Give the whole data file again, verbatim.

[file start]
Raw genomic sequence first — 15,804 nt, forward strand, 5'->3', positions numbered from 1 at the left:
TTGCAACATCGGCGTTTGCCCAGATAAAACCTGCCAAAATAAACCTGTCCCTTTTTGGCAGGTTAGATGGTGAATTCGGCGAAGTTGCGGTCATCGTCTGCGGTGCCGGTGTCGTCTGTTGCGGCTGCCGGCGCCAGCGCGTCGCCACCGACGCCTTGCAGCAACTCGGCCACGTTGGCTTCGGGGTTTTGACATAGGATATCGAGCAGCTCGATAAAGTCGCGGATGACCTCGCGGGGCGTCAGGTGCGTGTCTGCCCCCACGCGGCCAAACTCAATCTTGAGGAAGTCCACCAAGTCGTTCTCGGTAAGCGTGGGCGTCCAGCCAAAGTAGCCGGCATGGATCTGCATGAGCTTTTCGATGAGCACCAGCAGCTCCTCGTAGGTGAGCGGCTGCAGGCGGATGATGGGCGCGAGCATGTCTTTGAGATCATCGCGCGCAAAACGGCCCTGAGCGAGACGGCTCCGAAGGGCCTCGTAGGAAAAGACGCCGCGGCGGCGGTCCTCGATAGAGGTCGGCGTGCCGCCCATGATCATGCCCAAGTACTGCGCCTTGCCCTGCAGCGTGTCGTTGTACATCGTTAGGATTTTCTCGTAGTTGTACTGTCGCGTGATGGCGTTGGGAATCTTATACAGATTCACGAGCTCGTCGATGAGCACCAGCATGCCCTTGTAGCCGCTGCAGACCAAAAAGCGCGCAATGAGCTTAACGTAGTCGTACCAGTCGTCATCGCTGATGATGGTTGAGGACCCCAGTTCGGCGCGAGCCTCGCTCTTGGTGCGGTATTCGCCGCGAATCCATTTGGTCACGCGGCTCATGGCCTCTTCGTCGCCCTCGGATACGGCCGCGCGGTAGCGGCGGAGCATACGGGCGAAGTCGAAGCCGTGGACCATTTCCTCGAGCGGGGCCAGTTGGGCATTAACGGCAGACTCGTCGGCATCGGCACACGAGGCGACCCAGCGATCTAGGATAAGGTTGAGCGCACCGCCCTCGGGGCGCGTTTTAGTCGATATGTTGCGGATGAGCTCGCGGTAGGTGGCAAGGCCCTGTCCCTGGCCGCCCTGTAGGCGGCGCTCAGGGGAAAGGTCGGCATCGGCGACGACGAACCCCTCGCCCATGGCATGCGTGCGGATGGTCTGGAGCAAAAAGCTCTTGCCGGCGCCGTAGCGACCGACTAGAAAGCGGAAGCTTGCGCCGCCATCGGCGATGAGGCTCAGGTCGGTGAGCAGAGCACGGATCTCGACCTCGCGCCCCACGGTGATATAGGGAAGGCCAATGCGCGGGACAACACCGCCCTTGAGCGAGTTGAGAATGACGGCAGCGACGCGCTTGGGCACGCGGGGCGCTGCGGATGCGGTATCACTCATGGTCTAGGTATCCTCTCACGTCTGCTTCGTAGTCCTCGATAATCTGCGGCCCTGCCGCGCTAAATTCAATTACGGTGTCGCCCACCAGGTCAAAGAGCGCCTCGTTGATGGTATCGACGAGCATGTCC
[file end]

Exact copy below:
Raw genomic sequence first — 15,804 nt, forward strand, 5'->3', positions numbered from 1 at the left:
TTGCAACATCGGCGTTTGCCCAGATAAAACCTGCCAAAATAAACCTGTCCCTTTTTGGCAGGTTAGATGGTGAATTCGGCGAAGTTGCGGTCATCGTCTGCGGTGCCGGTGTCGTCTGTTGCGGCTGCCGGCGCCAGCGCGTCGCCACCGACGCCTTGCAGCAACTCGGCCACGTTGGCTTCGGGGTTTTGACATAGGATATCGAGCAGCTCGATAAAGTCGCGGATGACCTCGCGGGGCGTCAGGTGCGTGTCTGCCCCCACGCGGCCAAACTCAATCTTGAGGAAGTCCACCAAGTCGTTCTCGGTAAGCGTGGGCGTCCAGCCAAAGTAGCCGGCATGGATCTGCATGAGCTTTTCGATGAGCACCAGCAGCTCCTCGTAGGTGAGCGGCTGCAGGCGGATGATGGGCGCGAGCATGTCTTTGAGATCATCGCGCGCAAAACGGCCCTGAGCGAGACGGCTCCGAAGGGCCTCGTAGGAAAAGACGCCGCGGCGGCGGTCCTCGATAGAGGTCGGCGTGCCGCCCATGATCATGCCCAAGTACTGCGCCTTGCCCTGCAGCGTGTCGTTGTACATCGTTAGGATTTTCTCGTAGTTGTACTGTCGCGTGATGGCGTTGGGAATCTTATACAGATTCACGAGCTCGTCGATGAGCACCAGCATGCCCTTGTAGCCGCTGCAGACCAAAAAGCGCGCAATGAGCTTAACGTAGTCGTACCAGTCGTCATCGCTGATGATGGTTGAGGACCCCAGTTCGGCGCGAGCCTCGCTCTTGGTGCGGTATTCGCCGCGAATCCATTTGGTCACGCGGCTCATGGCCTCTTCGTCGCCCTCGGATACGGCCGCGCGGTAGCGGCGGAGCATACGGGCGAAGTCGAAGCCGTGGACCATTTCCTCGAGCGGGGCCAGTTGGGCATTAACGGCAGACTCGTCGGCATCGGCACACGAGGCGACCCAGCGATCTAGGATAAGGTTGAGCGCACCGCCCTCGGGGCGCGTTTTAGTCGATATGTTGCGGATGAGCTCGCGGTAGGTGGCAAGGCCCTGTCCCTGGCCGCCCTGTAGGCGGCGCTCAGGGGAAAGGTCGGCATCGGCGACGACGAACCCCTCGCCCATGGCATGCGTGCGGATGGTCTGGAGCAAAAAGCTCTTGCCGGCGCCGTAGCGACCGACTAGAAAGCGGAAGCTTGCGCCGCCATCGGCGATGAGGCTCAGGTCGGTGAGCAGAGCACGGATCTCGACCTCGCGCCCCACGGTGATATAGGGAAGGCCAATGCGCGGGACAACACCGCCCTTGAGCGAGTTGAGAATGACGGCAGCGACGCGCTTGGGCACGCGGGGCGCTGCGGATGCGGTATCACTCATGGTCTAGGTATCCTCTCACGTCTGCTTCGTAGTCCTCGATAATCTGCGGCCCTGCCGCGCTAAATTCAATTACGGTGTCGCCCACCAGGTCAAAGAGCGCCTCGTTGATGGTATCGACGAGCATGTCC